the 1980’s mullet-loving, hockey-playing, world-saving, problem solver of the
TV show by the same name.
In EVERY single episode, MacGyver
would use his knowledge of chemistry, biology, physics and general science,
along with his trusty Swiss Army knife, to get himself out of a jam and usually
avert a major international crisis.
While we all know that TV rarely portrays life accurately, in this
instance, the show MacGyver is a great illustration of how a better
understanding of science has practical application and benefits in our everyday
lives, even if our everyday life doesn’t involve preventing WWIII or the fall
of the free world.
Today I am going to explain simple machines
and how they help you have a little MacGyver magic of your own. Most people
believe that a machine is a complex and intricate device such as a car engine
or a generator. However, according to eSchoolToday.com, “A
machine is any device that does work.” MacGyver’s Swiss Army knife, for
example, included multiple simple machines such as the corkscrew, knife, screwdriver,
awl, scissors, tweezers, and toothpick that helped him work. So, what is a good definition of work? Work occurs when
force is applied to an object and the object moves. (Again, with emphasis) Work occurs when force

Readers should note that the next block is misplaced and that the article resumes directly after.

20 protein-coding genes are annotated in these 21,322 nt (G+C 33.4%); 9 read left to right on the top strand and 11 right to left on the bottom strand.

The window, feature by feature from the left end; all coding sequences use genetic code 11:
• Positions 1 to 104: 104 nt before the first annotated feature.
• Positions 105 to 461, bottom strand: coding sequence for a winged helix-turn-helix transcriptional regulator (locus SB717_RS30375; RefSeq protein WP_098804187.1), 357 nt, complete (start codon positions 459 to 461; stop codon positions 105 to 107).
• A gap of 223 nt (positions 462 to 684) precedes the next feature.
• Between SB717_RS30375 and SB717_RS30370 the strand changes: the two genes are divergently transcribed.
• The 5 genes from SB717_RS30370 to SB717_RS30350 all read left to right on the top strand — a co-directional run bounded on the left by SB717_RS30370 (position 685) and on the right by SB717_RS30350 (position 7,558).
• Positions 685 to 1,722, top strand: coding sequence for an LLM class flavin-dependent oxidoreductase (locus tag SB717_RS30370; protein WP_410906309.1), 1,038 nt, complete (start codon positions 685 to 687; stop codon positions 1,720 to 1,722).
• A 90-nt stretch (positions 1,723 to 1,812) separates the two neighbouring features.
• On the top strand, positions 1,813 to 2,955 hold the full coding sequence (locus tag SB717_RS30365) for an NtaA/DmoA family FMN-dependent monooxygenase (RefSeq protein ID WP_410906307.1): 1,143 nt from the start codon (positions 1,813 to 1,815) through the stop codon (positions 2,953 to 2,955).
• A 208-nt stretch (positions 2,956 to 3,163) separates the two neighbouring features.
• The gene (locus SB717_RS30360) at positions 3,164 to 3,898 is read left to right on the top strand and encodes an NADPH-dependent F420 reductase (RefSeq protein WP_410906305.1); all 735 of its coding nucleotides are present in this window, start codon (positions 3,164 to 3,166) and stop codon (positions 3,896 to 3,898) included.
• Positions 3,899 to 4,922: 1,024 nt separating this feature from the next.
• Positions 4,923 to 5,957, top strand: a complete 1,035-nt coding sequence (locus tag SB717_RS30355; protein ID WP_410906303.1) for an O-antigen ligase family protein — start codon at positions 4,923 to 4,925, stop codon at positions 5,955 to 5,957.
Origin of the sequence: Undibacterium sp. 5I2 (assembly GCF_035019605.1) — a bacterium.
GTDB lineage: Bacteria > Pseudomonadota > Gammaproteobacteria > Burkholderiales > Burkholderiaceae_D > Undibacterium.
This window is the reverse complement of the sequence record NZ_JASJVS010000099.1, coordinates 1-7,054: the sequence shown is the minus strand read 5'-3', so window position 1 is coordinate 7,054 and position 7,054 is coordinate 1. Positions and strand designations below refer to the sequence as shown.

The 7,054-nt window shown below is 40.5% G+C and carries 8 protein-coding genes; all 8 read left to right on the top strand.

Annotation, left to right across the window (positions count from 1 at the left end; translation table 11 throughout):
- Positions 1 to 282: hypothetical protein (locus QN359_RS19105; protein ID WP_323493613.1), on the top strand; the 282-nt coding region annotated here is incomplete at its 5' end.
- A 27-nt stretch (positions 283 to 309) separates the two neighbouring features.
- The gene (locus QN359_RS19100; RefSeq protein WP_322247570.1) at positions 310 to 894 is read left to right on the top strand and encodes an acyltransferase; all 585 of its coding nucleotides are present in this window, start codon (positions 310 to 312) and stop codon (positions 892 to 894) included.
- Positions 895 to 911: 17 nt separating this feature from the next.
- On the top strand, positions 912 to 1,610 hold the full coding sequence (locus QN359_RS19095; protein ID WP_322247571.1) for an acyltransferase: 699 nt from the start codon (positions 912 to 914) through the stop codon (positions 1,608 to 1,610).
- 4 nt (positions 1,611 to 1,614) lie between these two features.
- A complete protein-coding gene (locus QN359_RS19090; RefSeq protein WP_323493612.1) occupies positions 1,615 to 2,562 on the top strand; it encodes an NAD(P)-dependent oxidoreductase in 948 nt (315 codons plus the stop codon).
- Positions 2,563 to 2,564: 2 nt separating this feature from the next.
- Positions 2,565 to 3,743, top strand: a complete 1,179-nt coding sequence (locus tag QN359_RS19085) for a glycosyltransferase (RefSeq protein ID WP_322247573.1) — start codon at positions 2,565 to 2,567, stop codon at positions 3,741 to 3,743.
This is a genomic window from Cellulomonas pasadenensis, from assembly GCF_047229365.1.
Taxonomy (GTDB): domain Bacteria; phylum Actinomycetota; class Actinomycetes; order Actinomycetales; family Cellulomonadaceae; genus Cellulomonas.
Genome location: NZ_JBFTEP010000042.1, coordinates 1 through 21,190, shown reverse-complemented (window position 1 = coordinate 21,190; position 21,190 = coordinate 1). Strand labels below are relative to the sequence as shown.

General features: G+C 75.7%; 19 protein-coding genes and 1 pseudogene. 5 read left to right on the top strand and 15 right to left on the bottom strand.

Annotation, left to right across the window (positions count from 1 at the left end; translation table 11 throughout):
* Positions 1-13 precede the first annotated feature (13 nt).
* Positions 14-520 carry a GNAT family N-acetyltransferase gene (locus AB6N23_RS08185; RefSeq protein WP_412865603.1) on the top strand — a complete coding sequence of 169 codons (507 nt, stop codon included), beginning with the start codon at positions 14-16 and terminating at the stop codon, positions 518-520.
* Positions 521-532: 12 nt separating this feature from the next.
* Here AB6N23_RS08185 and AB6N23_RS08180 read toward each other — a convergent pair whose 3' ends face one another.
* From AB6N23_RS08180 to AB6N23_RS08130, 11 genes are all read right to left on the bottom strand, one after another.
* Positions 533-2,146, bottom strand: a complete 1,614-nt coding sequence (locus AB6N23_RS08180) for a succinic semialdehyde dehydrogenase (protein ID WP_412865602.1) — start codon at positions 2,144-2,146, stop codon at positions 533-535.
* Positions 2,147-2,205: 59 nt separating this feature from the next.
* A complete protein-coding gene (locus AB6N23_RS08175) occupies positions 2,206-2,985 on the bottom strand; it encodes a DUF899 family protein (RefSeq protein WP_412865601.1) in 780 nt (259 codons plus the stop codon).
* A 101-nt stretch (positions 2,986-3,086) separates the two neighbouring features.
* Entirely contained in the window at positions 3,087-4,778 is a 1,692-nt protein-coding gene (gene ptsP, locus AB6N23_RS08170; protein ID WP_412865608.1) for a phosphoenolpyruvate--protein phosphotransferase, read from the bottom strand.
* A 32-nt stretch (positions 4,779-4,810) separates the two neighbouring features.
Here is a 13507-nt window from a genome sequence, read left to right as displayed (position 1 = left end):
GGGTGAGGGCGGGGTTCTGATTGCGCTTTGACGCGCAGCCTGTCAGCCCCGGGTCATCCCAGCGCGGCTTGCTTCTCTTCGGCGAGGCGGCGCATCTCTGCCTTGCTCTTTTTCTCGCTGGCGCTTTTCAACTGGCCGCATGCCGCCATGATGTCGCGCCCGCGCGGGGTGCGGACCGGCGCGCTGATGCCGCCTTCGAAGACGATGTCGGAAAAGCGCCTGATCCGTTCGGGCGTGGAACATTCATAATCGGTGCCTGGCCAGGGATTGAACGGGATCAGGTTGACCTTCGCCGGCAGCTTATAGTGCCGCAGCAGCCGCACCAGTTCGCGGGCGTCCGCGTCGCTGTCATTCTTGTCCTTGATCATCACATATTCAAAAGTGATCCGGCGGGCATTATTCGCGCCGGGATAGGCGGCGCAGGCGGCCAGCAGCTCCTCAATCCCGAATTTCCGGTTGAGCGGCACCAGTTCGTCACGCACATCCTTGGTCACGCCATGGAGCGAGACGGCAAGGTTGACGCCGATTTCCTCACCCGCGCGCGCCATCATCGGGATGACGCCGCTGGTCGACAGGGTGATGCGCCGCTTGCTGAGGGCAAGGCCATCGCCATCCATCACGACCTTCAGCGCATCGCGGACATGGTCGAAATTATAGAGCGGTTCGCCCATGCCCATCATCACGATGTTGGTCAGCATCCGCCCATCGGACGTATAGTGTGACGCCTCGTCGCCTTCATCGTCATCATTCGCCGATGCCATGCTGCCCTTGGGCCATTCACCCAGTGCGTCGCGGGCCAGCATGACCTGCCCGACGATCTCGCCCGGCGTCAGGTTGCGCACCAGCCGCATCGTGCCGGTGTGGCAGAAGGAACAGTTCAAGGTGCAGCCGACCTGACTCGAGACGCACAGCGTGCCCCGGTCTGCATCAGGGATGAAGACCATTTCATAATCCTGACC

is applied to an object and the object moves. Machines make work
easier by reducing the amount of force needed to accomplish a task. Simple
machines have been used from antiquity all the way up to modern day and there
are a few parameters that need to be defined. To begin with, we must understand
that a simple machine does not do work on its own. A simple machine increases the force or effort that a
person uses. Also, a simple machine does not use electricity and has one or
fewer moving parts. The six simple machines are: the incline plane, wedge,
screw, lever, wheel and axle, and pulley. (pictures of each machine on board).
Let’s start with the incline plane.
This simple machine has no moving parts. The incline plane is a sloping
surface. This plane allows us to move objects to a higher or lower surface with
less energy than if we lifted the object directly upward or lowered it
downward. Most archeologists believe that the ancient Egyptians used incline
planes to move heavy stones when building pyramids. Another name for an
inclined plane is a ramp. Stairs are also considered an incline plane.
With the incline plane if the slope
is gentle it is easy for a person to push or pull something up or down the
incline plane. However, the person will be pushing or pulling the object a
longer distance. If the slope is steep the person will need to exert more effort
to push or pull the object up or down the slope however the distance will be